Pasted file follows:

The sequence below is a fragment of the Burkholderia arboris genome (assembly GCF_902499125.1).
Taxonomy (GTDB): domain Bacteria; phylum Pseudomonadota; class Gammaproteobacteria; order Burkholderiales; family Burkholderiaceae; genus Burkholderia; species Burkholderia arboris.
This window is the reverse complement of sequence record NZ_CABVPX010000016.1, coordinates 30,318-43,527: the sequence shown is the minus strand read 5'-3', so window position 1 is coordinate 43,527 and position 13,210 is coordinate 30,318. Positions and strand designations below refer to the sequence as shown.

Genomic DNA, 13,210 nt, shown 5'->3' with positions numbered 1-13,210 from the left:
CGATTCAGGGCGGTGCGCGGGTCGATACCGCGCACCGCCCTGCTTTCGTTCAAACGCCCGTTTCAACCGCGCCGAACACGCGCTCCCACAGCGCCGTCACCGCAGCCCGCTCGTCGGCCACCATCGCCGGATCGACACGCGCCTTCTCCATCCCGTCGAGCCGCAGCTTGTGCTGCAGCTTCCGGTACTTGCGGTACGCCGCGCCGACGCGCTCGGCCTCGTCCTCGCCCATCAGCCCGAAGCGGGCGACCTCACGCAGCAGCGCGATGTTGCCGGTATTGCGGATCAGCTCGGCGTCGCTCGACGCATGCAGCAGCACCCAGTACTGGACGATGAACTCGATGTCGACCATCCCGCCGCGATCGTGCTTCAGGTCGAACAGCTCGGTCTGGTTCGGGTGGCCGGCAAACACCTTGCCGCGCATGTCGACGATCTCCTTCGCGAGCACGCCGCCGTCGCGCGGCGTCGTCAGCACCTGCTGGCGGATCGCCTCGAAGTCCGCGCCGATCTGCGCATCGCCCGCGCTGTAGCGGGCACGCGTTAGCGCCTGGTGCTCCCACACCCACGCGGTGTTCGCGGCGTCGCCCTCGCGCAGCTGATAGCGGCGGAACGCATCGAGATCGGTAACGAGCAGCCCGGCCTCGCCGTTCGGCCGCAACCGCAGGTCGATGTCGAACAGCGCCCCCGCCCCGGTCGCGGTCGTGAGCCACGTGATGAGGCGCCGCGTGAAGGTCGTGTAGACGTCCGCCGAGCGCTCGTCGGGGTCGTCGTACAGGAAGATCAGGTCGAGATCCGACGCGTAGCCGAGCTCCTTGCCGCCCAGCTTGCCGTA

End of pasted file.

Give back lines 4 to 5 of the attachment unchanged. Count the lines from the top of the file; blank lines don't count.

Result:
Genomic DNA, 13,210 nt, shown 5'->3' with positions numbered 1-13,210 from the left:
CGATTCAGGGCGGTGCGCGGGTCGATACCGCGCACCGCCCTGCTTTCGTTCAAACGCCCGTTTCAACCGCGCCGAACACGCGCTCCCACAGCGCCGTCACCGCAGCCCGCTCGTCGGCCACCATCGCCGGATCGACACGCGCCTTCTCCATCCCGTCGAGCCGCAGCTTGTGCTGCAGCTTCCGGTACTTGCGGTACGCCGCGCCGACGCGCTCGGCCTCGTCCTCGCCCATCAGCCCGAAGCGGGCGACCTCACGCAGCAGCGCGATGTTGCCGGTATTGCGGATCAGCTCGGCGTCGCTCGACGCATGCAGCAGCACCCAGTACTGGACGATGAACTCGATGTCGACCATCCCGCCGCGATCGTGCTTCAGGTCGAACAGCTCGGTCTGGTTCGGGTGGCCGGCAAACACCTTGCCGCGCATGTCGACGATCTCCTTCGCGAGCACGCCGCCGTCGCGCGGCGTCGTCAGCACCTGCTGGCGGATCGCCTCGAAGTCCGCGCCGATCTGCGCATCGCCCGCGCTGTAGCGGGCACGCGTTAGCGCCTGGTGCTCCCACACCCACGCGGTGTTCGCGGCGTCGCCCTCGCGCAGCTGATAGCGGCGGAACGCATCGAGATCGGTAACGAGCAGCCCGGCCTCGCCGTTCGGCCGCAACCGCAGGTCGATGTCGAACAGCGCCCCCGCCCCGGTCGCGGTCGTGAGCCACGTGATGAGGCGCCGCGTGAAGGTCGTGTAGACGTCCGCCGAGCGCTCGTCGGGGTCGTCGTACAGGAAGATCAGGTCGAGATCCGACGCGTAGCCGAGCTCCTTGCCGCCCAGCTTGCCGTA